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Roadside litter could contribute to owl injuries says wildlife rehabilitation expert

The Cobequid Wildlife Rehabilitation Centre has been treating almost twice as many barred owls hit by vehicles this year than they did last year
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(stock photo)

The director of an animal rehabilitation facility in Nova Scotia is asking drivers to stop littering because it may be contributing to an increase of injured owls.

The Cobequid Wildlife Rehabilitation Centre has been treating almost twice as many barred owls hit by vehicles this year than they did last year.

"Litter at the side of the road would draw rodents, so if people toss apple cores or food out of the car or just leave litter at the side of the road, then there may be more rodents," said Murdo Messer. "That would be one reason owls are being clipped by cars, because they're drawn to prey."

He told NEWS 95.7's The Rick Howe Show, staff have seen injuries that range from mild to severe.

"Head injuries are like concussions you'd see in sports ... depending on the severity of the blow, it could take a couple days to recover or it could take months to years to recover," Messer explained.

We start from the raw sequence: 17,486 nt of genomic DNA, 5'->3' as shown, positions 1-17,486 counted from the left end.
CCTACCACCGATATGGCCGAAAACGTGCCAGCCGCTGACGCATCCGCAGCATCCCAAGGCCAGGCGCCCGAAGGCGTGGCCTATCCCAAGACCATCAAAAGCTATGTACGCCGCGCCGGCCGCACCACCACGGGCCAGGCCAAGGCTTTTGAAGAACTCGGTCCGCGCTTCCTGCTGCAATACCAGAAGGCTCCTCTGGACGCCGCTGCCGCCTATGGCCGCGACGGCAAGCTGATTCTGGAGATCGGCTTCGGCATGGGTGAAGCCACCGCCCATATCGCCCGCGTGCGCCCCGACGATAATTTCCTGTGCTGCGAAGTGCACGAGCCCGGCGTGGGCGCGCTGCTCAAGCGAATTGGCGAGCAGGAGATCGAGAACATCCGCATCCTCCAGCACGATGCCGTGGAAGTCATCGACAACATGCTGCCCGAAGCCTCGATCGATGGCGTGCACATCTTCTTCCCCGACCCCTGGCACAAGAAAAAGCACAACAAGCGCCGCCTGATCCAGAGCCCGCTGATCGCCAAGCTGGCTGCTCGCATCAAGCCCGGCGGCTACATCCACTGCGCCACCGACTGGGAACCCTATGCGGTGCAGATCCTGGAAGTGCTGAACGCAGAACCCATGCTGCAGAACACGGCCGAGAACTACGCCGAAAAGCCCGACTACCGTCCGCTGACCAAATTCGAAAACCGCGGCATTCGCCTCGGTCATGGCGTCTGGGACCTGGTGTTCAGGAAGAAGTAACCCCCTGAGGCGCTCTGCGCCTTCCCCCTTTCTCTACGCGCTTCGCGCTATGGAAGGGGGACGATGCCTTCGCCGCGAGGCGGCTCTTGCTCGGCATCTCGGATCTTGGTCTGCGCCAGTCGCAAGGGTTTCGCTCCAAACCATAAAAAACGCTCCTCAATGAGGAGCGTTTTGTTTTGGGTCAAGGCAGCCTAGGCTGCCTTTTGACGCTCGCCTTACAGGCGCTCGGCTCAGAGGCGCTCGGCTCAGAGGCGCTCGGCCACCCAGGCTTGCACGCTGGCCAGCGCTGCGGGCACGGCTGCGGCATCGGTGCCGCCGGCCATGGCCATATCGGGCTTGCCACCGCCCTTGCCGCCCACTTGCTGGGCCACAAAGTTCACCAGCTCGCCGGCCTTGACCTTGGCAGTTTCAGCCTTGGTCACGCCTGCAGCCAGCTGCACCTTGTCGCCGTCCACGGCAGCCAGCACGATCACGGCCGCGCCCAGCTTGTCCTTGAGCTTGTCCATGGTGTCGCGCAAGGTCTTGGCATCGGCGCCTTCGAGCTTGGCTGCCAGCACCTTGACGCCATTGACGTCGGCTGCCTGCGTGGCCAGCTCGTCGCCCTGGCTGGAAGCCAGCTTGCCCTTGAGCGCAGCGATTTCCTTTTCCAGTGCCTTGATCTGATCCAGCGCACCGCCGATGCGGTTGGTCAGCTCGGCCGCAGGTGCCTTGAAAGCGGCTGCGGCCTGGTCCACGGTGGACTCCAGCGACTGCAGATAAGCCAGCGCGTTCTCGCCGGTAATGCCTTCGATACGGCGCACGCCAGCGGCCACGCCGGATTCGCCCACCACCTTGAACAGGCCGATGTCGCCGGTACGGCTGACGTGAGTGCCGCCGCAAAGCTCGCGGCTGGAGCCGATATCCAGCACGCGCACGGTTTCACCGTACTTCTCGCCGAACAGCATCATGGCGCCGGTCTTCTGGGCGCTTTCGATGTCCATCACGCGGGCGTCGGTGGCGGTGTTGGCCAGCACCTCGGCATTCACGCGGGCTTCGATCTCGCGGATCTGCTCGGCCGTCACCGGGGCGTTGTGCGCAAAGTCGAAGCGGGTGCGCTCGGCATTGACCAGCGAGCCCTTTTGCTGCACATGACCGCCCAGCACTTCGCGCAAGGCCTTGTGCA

However their biggest concern is a broken wing. If the break is in the middle of a bone, it can usually be repaired, but that's not the case if it's near a joint.

"The joints on a birds wing are so precise that if the fracture is near a joint, it's almost impossible to fix," he said. "The best thing for the animal is euthanasia because it would be painful and it would never fly again."

On the upside, the injured owl influx is also likely an indication that Nova Scotia has a healthy population of the birds.

The centre is currently caring for four barred owls, along with six bald eagles, a couple of red-tailed hawks, some pigeons, crows, a chickadee and a porcupine.

Messer added it's important for drivers to scan the side of roads for wildlife, especially at dusk when animals tend to be more active.




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